The number of businesses going into administration rose by 50% in February 2021, reversing a decline that had been ongoing for a year, according to CreditorWatch’s latest Business Risk Review.
That comes amid news that inquiries for credit went up by a third, indicating that while some businesses are failing, general trading conditions are getting better and the economy is rebounding after the COVID-19 slump.
CreditorWatch’s Business Risk Review is a study that charts insolvencies, defaults, administrations and commercial debt-related court cases across Australia. While the month-to-month number looked bad, CreditorWatch CEO Patrick Coughlan pointed out that the total number of administrations was still lower than the corresponding month in 2020.
“This is a sign of the commercial climate returning to more normal conditions,” said Patrick Coghlan, CEO at CreditorWatch. “This figure is likely to rise again in the coming months, as JobKeeper ends and the three-month reprieve on credit arrangements for struggling smaller businesses comes to a close.”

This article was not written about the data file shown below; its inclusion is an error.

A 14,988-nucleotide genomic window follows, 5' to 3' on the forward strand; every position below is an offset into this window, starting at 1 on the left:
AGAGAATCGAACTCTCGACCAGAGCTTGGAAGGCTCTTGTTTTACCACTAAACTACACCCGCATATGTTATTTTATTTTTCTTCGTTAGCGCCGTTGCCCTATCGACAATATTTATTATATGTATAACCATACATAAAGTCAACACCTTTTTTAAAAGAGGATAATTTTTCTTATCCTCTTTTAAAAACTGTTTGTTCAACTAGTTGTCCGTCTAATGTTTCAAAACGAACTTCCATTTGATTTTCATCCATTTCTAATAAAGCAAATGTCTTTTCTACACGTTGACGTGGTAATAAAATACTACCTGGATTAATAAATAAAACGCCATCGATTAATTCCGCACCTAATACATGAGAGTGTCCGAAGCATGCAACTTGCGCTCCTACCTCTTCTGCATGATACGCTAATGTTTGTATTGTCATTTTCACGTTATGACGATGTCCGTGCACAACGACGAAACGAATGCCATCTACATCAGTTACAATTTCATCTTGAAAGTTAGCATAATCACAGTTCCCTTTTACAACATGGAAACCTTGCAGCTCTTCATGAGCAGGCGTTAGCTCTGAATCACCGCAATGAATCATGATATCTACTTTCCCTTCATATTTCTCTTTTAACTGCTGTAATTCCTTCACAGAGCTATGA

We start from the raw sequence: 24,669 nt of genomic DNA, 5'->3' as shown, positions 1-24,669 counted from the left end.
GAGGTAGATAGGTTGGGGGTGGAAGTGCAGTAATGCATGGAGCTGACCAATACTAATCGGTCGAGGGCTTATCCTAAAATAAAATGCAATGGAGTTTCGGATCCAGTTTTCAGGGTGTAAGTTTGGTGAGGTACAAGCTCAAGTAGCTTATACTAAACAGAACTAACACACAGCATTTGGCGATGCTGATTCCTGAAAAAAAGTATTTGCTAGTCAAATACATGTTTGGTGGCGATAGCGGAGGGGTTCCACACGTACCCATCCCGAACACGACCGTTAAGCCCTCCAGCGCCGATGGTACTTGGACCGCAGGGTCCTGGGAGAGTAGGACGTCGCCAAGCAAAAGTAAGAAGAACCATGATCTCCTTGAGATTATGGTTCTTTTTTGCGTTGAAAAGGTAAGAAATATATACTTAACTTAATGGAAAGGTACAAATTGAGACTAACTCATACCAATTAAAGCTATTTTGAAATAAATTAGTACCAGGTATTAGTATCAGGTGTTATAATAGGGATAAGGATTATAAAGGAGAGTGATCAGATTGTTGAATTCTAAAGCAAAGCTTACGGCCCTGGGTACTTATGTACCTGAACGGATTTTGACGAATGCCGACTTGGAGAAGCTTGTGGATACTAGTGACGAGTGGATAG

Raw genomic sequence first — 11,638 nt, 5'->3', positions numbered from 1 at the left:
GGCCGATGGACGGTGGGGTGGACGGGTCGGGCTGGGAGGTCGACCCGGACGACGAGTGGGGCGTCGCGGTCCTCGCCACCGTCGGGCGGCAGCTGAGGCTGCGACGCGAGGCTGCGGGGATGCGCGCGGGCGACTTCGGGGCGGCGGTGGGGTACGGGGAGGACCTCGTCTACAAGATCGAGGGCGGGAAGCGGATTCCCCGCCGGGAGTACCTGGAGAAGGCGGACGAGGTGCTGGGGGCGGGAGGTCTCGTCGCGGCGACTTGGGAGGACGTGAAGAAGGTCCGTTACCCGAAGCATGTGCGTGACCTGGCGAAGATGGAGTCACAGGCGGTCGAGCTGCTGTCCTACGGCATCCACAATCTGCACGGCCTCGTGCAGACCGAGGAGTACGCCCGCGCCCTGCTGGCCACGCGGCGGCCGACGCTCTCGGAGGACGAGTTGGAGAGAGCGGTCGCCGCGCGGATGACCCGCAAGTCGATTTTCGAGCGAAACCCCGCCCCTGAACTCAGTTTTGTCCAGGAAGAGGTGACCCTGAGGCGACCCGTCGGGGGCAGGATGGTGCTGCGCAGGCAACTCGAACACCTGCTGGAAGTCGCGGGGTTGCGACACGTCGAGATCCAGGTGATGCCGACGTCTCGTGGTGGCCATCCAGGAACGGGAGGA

“This could prompt a rash of insolvencies and, subsequently, redundancies, which could be a destabilising force on the local economy. The number of arrears and court cases related to bad debts tend to rise before insolvency numbers lift, and whilst there's no evidence of this yet, an increase following the end of government incentives at the end of March is a strong possibility.”
As for the rise in credit inquiries, CreditorWatch’s chief economist Harley Dale said that it was largely due to the economic recovery and the willingness of businesses to move forwards after the pandemic.
“The February credit inquiry figure is the highest monthly number since August 2020. On a quarterly basis, credit inquiries are up by ten per cent in the three months to February 2021, compared to the equivalent period twelve months prior,” he said.
“Many businesses are ready to thrive in a post-COVID environment after becoming leaner and adapting their business models so this is very encouraging and will be essential in kickstarting a chain reaction effect across both the business sector and wider economy.”